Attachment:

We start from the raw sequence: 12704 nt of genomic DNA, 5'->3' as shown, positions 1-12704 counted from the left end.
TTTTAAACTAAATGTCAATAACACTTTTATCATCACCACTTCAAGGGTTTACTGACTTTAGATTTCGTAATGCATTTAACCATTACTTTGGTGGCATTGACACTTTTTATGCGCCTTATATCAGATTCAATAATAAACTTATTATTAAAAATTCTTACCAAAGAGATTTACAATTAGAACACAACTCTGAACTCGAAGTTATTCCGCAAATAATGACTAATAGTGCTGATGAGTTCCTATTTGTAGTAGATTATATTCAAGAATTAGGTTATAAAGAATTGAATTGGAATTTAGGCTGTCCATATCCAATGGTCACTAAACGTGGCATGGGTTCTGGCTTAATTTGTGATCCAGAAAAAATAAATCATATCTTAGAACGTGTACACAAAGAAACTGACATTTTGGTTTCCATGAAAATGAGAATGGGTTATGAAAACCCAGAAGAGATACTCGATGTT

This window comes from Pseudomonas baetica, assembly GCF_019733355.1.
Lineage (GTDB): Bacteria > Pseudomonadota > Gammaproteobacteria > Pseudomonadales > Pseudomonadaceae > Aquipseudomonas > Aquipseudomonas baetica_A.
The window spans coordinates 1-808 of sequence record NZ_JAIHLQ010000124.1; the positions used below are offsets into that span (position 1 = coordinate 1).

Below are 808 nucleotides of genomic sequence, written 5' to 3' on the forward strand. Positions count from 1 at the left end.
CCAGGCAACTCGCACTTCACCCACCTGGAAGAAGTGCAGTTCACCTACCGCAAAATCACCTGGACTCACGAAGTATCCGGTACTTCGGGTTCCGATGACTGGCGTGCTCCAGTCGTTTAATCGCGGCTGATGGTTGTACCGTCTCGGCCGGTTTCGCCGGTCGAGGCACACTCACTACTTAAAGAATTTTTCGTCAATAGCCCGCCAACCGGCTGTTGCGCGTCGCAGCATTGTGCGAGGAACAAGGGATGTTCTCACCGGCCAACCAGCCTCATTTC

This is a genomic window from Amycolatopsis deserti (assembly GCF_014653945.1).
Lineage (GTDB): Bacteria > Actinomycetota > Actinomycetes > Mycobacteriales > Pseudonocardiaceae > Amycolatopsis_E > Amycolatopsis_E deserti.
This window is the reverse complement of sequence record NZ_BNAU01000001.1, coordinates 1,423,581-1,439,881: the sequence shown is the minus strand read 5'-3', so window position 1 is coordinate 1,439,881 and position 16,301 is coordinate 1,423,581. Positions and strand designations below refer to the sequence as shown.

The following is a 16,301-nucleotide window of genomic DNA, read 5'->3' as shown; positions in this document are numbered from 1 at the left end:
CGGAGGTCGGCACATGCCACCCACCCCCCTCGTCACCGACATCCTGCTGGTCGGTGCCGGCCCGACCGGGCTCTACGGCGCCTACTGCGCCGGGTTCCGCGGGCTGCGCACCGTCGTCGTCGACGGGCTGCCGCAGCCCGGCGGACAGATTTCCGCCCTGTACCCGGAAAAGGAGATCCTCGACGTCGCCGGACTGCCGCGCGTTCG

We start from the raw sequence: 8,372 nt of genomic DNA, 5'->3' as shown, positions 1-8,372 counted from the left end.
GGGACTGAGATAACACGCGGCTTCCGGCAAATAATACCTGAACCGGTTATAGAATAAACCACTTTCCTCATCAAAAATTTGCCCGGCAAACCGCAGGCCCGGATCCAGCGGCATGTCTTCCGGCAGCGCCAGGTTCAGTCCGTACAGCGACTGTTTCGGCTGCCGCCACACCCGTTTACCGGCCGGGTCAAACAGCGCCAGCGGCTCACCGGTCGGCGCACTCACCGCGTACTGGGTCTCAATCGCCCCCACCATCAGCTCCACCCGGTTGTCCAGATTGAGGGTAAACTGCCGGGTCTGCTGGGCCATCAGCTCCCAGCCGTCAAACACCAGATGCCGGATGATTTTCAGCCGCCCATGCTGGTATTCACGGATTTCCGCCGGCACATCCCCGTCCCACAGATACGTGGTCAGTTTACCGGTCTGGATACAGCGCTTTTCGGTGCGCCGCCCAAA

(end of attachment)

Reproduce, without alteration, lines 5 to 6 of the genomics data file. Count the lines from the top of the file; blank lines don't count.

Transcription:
The window spans coordinates 1-808 of sequence record NZ_JAIHLQ010000124.1; the positions used below are offsets into that span (position 1 = coordinate 1).

Below are 808 nucleotides of genomic sequence, written 5' to 3' on the forward strand. Positions count from 1 at the left end.